Deaths from Alzheimer’s far more common in these places in U.S.

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In a new study from Emory University, researchers found death rates from Alzheimer’s disease are particularly high in the rural United States, highlighting a need for health care resources in traditionally under-served areas.

They that over the past two decades, rural areas in the Southeast have seen the highest death rates from Alzheimer’s, at 274 per 100,000 people.

That’s about twice the rate as seen in urban areas of the mid-Atlantic region, which had the lowest numbers.

This may be because people in rural areas suffer a greater burden of other medical conditions.

The Southeast, for example, has long been known as the nation’s “stroke belt” due to its high rates of stroke, as well as other heart diseases like heart failure.

And those conditions are risk factors for Alzheimer’s and other forms of dementia.

Poorer access to health care in rural areas is also an issue. It means, for one, that people may be less likely to be screened for dementia early in the course of their disease or to get specialist care.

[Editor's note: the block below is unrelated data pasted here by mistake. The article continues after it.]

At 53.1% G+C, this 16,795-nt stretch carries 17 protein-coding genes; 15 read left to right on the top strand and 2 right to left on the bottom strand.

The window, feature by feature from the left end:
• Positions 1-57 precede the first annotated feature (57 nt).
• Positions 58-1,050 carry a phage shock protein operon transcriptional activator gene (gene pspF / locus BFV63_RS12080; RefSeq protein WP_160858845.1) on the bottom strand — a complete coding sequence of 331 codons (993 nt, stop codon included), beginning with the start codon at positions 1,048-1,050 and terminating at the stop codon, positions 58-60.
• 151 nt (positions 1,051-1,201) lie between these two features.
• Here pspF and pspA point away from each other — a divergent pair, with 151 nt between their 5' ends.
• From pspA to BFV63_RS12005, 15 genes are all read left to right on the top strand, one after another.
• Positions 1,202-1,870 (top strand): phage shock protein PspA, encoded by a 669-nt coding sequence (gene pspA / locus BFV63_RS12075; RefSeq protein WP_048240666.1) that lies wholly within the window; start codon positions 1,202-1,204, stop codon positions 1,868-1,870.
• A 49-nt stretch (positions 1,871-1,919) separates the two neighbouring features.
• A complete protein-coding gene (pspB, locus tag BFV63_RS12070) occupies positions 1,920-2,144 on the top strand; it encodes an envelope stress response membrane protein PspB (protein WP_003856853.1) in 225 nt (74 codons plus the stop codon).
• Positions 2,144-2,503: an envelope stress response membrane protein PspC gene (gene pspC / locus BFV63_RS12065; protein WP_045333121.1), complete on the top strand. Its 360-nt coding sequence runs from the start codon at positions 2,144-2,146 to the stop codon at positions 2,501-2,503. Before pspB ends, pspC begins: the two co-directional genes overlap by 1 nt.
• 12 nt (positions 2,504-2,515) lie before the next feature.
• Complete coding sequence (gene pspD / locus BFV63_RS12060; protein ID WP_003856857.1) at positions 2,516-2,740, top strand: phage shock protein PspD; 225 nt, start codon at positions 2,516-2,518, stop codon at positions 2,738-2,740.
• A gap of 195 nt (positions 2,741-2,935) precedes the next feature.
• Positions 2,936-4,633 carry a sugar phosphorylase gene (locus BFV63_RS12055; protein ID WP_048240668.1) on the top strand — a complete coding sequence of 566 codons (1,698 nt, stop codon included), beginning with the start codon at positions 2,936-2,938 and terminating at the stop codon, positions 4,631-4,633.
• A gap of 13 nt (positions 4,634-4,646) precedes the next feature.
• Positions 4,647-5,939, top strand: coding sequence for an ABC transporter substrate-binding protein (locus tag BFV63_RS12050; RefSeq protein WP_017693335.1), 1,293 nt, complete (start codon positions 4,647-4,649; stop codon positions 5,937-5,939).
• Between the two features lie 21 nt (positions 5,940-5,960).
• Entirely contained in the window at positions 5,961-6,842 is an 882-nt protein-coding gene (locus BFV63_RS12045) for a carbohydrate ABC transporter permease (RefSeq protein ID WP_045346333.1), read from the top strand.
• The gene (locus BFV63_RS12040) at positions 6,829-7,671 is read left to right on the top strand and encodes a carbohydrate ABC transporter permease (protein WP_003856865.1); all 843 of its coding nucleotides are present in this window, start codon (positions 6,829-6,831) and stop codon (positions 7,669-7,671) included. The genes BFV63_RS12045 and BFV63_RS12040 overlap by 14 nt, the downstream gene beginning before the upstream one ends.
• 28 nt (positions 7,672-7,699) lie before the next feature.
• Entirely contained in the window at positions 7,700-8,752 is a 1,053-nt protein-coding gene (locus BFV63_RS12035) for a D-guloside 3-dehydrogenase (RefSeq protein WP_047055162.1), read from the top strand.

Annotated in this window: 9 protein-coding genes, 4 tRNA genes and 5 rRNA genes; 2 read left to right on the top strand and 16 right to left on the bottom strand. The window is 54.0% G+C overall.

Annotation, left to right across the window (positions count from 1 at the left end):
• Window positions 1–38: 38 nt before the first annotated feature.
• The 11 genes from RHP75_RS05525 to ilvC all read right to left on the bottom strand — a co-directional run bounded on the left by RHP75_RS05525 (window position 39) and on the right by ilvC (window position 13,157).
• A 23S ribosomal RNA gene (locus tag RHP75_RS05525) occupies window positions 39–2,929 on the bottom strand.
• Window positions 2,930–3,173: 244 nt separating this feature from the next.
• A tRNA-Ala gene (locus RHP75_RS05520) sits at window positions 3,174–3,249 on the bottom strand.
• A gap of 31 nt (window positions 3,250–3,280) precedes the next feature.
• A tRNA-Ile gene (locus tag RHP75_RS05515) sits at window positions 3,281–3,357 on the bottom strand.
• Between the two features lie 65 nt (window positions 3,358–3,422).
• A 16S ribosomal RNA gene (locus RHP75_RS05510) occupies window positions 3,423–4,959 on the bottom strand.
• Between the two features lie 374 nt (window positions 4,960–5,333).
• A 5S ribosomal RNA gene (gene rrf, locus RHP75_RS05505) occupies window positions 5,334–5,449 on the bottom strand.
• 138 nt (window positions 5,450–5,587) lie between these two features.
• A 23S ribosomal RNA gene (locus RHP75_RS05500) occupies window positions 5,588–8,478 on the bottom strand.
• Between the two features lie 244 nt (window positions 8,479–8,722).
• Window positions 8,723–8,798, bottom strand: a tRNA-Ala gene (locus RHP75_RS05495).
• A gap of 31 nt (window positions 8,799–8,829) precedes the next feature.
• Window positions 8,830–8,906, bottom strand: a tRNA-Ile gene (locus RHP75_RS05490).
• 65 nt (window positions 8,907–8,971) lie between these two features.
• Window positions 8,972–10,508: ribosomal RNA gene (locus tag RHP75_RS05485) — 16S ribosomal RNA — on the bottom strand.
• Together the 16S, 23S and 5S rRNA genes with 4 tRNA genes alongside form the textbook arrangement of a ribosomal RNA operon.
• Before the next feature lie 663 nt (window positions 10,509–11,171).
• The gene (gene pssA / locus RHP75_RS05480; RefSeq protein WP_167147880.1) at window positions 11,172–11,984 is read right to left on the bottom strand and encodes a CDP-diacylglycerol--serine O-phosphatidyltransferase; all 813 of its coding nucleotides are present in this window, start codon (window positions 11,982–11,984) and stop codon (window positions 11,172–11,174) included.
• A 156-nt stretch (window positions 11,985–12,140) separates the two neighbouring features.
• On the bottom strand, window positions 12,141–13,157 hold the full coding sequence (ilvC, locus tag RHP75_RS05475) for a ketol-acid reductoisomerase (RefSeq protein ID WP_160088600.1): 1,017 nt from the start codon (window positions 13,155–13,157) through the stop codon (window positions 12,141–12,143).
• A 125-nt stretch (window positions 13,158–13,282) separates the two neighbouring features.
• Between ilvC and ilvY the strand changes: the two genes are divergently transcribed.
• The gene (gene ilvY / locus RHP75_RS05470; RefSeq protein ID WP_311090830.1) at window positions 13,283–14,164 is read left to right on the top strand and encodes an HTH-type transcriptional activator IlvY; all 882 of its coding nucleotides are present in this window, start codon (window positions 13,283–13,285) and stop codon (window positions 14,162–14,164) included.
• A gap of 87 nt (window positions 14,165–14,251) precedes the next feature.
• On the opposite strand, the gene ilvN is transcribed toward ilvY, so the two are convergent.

It’s estimated that more than 6 million Americans are living with Alzheimer’s disease—a number expected to roughly double in the next 30 years, according to the Alzheimer’s Association.

In the study, the team used data from the federal government’s National Center for Health Statistics. They looked at deaths from Alzheimer’s in different regions and according to the level of urbanization.

Overall, the found deaths from brain disease rose by 88% between 1999 and 2019.

The Mid-Atlantic and New England regions maintained the lowest rates, while the Southeast had the highest for most of the study period. Big cities, meanwhile, had lower death rates than non-metropolitan areas.

Those disparities only increased over time. Researchers suggest that heart disease—along with social and economic disparities, and difficulty accessing health care—likely contribute to the rural-urban divide.

The team says ideally, some cases of dementia can be delayed or prevented. Nothing can be done about aging, but people can improve their heart and overall health through exercise, diet choices and not smoking—which can ultimately benefit the brain.

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The study was presented at the Alzheimer’s Association’s annual meeting. One author of the study is Dr. Ambar Kulshreshtha.

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